The Storm Cloud
Our older son is turning nine this month and we are entering a new stage with him. I can feel him really push back on rules and expectations. He wants a later bed time and more purchasing power. He tells me he is saving up to buy “internet”. I am not surprised by any of this. It is a rite of passage into tween-ville. What’s hard to handle is the negativity. Everything I suggest is combated with “no”. He says no to everything. “How would you like to do baseball camp?” – No. “Since it’s hot out would you like to go to the town pool?” – No. I’ve learned to just forge ahead. His natural inclination is to be a homebody but once he is there he has a great time.
Yesterday we had to wait an hour for an oil change and inspection sticker. I figured it would be fun to stop for a quick trail hike behind the Bass Pro Shops; run around outside and then visit the arcade shooting range inside. I should have known, he would want no part of it. I prodded him and he dug in. I changed tactic and said, “listen, you don’t have to like this, that is your choice but we are here and your brother and I want to hike. I can’t make you have a good time but you need to participate. Sometimes we do things for you this hike is something for me.” He got out of the car and proceeded to kick dirt and complain for the first 100 feet. I stopped him and said, “look, the trail is a well marked loop you are free to run ahead and do the loop by yourself. We can meet you at the bridge by the parking lot.” I thought he would like the freedom and frankly I was ready for some distance. He lagged behind and thought about the proposal. He never took advantage of it but did run ahead several times to hide behind a tree and jump out to scare me. At least it broke the tension.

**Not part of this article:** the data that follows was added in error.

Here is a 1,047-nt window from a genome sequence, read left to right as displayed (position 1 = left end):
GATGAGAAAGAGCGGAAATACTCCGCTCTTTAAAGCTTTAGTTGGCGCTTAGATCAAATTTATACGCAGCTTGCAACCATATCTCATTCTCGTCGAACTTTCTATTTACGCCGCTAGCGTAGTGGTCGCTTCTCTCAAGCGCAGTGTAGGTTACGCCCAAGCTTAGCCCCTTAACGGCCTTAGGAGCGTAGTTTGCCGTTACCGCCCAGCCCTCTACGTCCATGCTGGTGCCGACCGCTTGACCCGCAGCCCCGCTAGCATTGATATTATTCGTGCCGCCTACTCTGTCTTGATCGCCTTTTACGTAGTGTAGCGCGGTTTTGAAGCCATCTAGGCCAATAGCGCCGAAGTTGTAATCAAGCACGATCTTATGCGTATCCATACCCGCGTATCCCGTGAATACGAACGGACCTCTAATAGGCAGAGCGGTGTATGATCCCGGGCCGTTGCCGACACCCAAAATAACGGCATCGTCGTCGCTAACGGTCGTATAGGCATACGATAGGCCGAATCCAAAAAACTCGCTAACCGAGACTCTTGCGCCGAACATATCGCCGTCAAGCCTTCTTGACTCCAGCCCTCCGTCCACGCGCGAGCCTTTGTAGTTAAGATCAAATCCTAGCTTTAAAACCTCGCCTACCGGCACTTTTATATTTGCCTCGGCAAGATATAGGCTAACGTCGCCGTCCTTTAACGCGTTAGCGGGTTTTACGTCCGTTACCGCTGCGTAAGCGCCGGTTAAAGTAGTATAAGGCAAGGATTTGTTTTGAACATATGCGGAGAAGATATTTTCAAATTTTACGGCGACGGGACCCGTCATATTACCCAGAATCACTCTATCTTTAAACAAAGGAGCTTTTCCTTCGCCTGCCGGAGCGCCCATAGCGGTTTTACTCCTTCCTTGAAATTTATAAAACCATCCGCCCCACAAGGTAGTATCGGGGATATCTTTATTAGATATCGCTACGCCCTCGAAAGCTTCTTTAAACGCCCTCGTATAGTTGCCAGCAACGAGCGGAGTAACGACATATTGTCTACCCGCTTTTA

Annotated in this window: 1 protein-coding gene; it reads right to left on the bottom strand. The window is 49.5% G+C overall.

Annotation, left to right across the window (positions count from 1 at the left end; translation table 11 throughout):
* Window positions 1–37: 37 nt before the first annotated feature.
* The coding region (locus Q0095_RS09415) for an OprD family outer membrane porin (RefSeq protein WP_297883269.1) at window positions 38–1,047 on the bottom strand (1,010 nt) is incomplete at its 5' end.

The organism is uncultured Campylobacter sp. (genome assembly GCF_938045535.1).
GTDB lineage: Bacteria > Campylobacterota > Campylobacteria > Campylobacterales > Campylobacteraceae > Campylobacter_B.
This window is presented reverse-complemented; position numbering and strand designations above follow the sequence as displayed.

As I walked along all I could think of was “storm cloud”. Several years earlier when he was four my mom and I were sitting on the front porch listening to him throw a fit about some injustice. He was so worked up all we could do was watch as he finally ran off into the yard in his fury. As we watched him my Mom says in a dead pan voice, “we used to call you Storm Cloud”. She had waited a life time to tell me that one sentence and her delivery was perfect. She didn’t even look at me but stood up and went inside the house to let me ponder that phrase in the presence of my fuming son.
She was right too. I was a stormy girl. I had a younger brother and spent a lot of time keeping score. I wasn’t soft and cuddly. I was focused and driven. To me everything was worth the fight. That drive helped me accomplish all sorts of things. It served me well in school and in my career. I see a similar drive and determination in our son. Sometimes I wish he was soft and cuddly, bubbly and optimistic but he’s not. He’s his own person albeit a chip of the old block. Every now and then the “storm” breaks and his smile and laughter is wonderfully infectious. Rainbows and sunshine are beautiful but storms are powerful. This is one storm we are just going to have to ride out.